What is overage and when will I have to pay it?
Overage is frequently used by landowners to enable them to receive additional post-sale value from their land when it has increased in value due to improved planning permission being granted or certain development taking place.
Landowners need to weigh up whether they might achieve better value with a clean break sale and the tax implications of that with current known rates versus in the future, when rates may have changed, as Corporation Tax, Income Tax and or Capital Gains Tax could all be triggered, depending on how the land is owned and sources of other income.
It’s important to get the overage terms right to be able to secure the extra value from the new owner in the future. Important considerations include:
- A defined period. Overage must be for a defined period, but if those periods extend to decades, then it can be difficult to keep track of for the beneficiaries. Where a site already has planning permission, then it is typical for the defined period to be shorter and for it to run for the length of the development phase. Overage should take into account un-built and un-sold units in case a developer chooses to build out the scheme at a slower rate.
- Triggers for payment. It is typical for overage payments to be implemented on the future sale of the land. It could also be implemented on the grant of planning permission or at the commencement of development works. It’s therefore important to look at all the potential scenarios and to structure the deal accordingly.
- Calculation of overage. Overage is typically a percentage share in the uplift in value or profit, but you need to check whether the developer is entitled to make deductions of costs and whether these should be agreed in advance or even capped. A clear formula agreed by both sides in advance of the initial transaction will help to reach a mutually agreed figure and will help to avoid disputes. It might be agreed to appoint an independent third party to make the calculation in the event the parties cannot reach an agreement.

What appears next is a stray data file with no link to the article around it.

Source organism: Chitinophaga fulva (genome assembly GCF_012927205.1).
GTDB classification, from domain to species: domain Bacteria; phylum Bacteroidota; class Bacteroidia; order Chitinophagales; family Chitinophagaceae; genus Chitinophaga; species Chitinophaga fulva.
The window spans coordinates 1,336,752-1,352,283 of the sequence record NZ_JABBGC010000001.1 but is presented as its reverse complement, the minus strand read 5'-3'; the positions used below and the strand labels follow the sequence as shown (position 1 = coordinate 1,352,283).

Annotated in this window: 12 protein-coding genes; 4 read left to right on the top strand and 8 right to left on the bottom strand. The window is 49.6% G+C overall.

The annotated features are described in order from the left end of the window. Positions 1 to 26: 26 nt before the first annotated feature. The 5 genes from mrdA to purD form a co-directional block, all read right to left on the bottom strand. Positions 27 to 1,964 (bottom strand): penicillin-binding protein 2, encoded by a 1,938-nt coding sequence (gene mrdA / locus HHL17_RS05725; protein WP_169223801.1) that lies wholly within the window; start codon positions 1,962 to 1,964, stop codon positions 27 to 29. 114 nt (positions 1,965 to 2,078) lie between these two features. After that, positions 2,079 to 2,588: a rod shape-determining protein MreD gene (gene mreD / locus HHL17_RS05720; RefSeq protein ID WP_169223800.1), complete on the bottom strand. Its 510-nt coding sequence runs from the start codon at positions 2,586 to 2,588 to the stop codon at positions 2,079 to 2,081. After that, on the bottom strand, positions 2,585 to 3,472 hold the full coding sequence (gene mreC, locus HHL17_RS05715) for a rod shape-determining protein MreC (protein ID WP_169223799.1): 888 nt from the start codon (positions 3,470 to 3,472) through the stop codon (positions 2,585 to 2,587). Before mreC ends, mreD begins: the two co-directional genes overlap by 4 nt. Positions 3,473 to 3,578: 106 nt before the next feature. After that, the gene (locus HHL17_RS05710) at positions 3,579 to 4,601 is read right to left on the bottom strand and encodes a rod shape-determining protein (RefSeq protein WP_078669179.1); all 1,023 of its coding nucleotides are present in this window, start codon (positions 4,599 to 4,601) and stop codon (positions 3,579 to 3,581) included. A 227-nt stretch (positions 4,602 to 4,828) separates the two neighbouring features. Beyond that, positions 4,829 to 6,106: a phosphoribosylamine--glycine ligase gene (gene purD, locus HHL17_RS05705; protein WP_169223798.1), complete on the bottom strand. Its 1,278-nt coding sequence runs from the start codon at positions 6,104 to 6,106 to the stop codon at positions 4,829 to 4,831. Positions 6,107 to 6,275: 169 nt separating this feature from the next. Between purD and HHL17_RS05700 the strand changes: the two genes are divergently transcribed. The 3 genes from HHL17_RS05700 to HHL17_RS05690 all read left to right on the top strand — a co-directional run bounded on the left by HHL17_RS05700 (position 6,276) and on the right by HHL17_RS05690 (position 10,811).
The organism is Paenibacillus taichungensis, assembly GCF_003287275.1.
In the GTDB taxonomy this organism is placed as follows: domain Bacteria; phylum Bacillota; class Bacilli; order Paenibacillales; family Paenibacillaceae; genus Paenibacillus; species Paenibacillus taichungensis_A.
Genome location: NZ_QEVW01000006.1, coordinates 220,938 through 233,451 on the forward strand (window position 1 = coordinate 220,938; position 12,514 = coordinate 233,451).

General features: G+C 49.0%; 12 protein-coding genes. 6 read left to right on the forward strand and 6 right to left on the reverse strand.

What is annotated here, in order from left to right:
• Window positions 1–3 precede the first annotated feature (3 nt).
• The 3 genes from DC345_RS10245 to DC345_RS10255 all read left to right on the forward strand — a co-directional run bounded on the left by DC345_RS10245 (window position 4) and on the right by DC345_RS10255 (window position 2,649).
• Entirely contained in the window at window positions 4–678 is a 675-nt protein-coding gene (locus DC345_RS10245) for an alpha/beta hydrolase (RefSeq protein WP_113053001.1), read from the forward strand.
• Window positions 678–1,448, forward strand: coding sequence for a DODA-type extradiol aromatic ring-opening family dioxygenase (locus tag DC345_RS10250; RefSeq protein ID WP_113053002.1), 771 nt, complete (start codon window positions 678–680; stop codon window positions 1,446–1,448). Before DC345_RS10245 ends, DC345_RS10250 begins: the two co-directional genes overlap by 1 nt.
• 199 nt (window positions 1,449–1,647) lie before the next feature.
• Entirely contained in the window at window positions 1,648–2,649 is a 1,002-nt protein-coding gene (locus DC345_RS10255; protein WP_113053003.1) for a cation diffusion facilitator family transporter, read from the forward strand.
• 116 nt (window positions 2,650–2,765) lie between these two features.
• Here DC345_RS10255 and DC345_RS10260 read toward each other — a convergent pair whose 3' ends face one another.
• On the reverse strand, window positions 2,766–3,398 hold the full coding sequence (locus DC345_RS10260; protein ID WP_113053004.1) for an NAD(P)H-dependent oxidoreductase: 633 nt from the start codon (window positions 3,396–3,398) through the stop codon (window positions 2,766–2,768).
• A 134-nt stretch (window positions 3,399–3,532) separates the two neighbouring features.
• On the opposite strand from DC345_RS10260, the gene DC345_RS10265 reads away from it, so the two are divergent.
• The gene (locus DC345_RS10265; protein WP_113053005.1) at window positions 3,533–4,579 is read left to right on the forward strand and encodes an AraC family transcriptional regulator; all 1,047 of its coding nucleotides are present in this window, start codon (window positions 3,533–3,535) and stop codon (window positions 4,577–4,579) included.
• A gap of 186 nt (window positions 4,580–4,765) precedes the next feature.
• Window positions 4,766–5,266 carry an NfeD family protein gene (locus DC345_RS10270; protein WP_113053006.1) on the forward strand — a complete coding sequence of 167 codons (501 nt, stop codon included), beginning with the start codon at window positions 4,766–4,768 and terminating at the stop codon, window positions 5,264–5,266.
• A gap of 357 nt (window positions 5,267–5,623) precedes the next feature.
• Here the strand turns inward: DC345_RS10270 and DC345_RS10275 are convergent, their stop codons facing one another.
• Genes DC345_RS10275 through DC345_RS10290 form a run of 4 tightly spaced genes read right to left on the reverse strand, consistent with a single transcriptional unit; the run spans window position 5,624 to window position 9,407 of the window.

The most important point for all landowners is whether the terms of the agreement can be enforced in the future. This may be done by a restriction to the title of the site which prevents its sale to a new owner without them entering into an agreement with the previous landowner and which binds them to the overage terms.
For shorter overage periods the landowner might enter a legal charge on the land however this is sometimes resisted by the new owner as it can make funding for the purchase more difficult to obtain.
Before you sell any land, speak to your solicitor about what you would like to achieve from the sale, to help you to formulate the most effective and valuable disposal.
To speak to our commercial team contact partner Marianne Webb, email@example.com or partner Catherine Lloyd firstname.lastname@example.org T: 01622 689700 www.gullands.com